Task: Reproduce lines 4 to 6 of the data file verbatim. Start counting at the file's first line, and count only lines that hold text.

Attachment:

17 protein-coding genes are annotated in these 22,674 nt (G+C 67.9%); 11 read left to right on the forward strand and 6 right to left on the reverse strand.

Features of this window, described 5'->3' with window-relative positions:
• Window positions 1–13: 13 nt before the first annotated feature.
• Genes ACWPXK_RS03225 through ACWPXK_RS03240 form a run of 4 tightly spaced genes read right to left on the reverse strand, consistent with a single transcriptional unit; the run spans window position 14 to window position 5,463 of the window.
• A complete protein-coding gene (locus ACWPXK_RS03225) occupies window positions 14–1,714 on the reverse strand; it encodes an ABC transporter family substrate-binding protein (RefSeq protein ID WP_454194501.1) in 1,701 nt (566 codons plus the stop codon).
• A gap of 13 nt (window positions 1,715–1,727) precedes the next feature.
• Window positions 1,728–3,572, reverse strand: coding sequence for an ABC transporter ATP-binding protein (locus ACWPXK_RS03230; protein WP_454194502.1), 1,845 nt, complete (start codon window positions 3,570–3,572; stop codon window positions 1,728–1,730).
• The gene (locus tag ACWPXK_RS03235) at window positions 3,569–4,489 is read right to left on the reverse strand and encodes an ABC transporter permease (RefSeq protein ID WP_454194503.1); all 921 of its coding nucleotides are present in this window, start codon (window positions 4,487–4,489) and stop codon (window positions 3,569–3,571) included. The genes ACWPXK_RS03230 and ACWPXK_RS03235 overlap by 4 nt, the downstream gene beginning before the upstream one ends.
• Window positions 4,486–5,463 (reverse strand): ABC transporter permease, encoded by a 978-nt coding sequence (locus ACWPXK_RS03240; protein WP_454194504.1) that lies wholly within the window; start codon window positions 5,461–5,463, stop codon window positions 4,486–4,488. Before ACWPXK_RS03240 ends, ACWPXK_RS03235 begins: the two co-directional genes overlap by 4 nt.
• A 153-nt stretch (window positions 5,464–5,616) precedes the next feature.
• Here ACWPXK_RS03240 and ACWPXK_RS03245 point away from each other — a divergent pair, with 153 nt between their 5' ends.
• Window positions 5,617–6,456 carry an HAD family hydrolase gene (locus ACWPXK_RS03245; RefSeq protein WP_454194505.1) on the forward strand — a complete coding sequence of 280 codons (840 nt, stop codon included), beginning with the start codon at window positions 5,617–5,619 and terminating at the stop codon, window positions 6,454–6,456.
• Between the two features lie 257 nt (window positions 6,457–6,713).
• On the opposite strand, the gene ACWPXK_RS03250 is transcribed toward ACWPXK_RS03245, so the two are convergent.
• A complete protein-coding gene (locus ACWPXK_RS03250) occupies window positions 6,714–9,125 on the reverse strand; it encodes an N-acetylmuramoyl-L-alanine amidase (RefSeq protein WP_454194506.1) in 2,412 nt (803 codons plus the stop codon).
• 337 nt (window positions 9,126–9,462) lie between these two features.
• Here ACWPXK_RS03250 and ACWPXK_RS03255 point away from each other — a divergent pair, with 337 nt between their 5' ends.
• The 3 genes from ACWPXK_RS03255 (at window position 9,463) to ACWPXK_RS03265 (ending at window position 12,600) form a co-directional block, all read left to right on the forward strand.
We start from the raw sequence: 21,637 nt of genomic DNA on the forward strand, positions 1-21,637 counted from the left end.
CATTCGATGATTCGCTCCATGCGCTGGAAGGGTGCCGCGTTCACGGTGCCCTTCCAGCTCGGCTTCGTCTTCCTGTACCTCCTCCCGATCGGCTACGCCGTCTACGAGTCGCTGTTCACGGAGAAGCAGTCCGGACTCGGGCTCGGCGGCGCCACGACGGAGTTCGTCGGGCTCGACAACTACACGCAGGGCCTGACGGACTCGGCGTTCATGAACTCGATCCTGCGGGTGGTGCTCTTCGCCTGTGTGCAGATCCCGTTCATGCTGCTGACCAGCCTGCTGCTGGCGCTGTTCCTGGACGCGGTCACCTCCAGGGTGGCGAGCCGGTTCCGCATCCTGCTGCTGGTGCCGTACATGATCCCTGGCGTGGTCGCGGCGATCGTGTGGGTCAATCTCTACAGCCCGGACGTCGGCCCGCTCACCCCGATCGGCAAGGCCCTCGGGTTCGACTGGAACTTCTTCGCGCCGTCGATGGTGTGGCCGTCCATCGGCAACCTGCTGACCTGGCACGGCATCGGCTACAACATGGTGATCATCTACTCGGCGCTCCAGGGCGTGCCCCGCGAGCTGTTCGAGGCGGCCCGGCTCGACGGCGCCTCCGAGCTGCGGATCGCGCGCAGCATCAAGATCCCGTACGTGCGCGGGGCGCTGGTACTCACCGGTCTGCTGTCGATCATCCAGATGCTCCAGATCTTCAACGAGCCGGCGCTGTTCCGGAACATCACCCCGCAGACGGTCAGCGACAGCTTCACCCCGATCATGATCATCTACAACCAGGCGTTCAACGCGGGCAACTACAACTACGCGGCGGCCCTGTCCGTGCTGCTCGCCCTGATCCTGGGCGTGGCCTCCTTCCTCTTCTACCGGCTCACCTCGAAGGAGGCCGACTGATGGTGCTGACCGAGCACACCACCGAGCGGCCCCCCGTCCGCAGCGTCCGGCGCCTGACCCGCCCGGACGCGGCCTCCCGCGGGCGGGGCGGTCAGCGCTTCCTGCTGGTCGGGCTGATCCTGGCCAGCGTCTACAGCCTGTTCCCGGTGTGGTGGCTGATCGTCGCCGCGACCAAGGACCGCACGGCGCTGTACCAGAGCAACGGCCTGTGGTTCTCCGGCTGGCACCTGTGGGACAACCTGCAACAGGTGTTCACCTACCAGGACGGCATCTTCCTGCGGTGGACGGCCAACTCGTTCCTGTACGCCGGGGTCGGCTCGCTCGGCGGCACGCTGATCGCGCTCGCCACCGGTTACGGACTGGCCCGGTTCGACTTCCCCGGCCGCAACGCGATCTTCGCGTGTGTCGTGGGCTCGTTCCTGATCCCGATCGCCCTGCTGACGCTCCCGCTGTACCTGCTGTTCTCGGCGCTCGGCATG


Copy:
• Genes ACWPXK_RS03225 through ACWPXK_RS03240 form a run of 4 tightly spaced genes read right to left on the reverse strand, consistent with a single transcriptional unit; the run spans window position 14 to window position 5,463 of the window.
• A complete protein-coding gene (locus ACWPXK_RS03225) occupies window positions 14–1,714 on the reverse strand; it encodes an ABC transporter family substrate-binding protein (RefSeq protein ID WP_454194501.1) in 1,701 nt (566 codons plus the stop codon).
• A gap of 13 nt (window positions 1,715–1,727) precedes the next feature.